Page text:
Next, in a sequence which is heart-stopping but entirely unnecessary, the three are off to the cliffs bordering the Channel, where Watson, with the aid of a frayed rope and an inept guide, and hoping to catch sight of the wreckage, scales down steep, jagged rock while Holmes puffs his pipe and meditates. Watson does spot what first appears to be another survivor trying to swim ashore; then a foundering corpse. In any case, a broken rope soon brings an end to the adventure, presumably to the unfortunate in the water (who is never mentioned again), and very nearly to Watson. If any of this advances the story, it is not clear how.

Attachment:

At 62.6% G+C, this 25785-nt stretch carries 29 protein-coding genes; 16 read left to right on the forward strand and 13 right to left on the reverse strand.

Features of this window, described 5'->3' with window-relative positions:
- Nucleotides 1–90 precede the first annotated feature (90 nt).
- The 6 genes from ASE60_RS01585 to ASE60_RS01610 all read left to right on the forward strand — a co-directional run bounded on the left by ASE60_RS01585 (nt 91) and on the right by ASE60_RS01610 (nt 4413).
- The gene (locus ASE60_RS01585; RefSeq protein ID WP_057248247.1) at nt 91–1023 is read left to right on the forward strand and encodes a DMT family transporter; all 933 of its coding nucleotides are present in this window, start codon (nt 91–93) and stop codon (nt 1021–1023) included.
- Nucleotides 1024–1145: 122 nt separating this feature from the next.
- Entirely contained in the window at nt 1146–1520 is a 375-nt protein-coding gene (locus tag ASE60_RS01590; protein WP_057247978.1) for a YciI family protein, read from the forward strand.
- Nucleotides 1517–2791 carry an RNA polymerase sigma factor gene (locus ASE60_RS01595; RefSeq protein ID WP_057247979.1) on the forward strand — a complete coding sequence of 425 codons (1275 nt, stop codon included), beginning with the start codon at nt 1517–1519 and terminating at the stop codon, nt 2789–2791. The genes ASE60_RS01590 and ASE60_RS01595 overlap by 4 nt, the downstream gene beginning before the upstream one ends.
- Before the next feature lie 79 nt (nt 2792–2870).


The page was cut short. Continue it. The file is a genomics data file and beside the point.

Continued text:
Luckily, a segue quickly shifts our focus again, this time to a dim Whitechapel brothel. A timid young man and a seasoned professional have just come to terms (they call each other “John” and Miss Pinchcock—really!), but the consummation of their contract is cruelly constrained by the emergence of one of the movie’s sleeper stars—a room-sized Tyrannosaurus Rex.
Back at Baker Street, Holmes and Watson, apparently still pettish over their cliff debacle, munch breakfast scones and muse over the sensational headlines out of Whitechapel. Holmes, known in the canon to abjure exercise for its own sake, nevertheless consents to join Watson for his morning constitutional, and the two presently find themselves in a spacious park, surprisingly uncrowded for what must have been central London. Their tranquility is short-lived, however, for the T-Rex soon manifests itself again, first through footprints and finally another full-blown appearance, though claiming no apparent victims this time.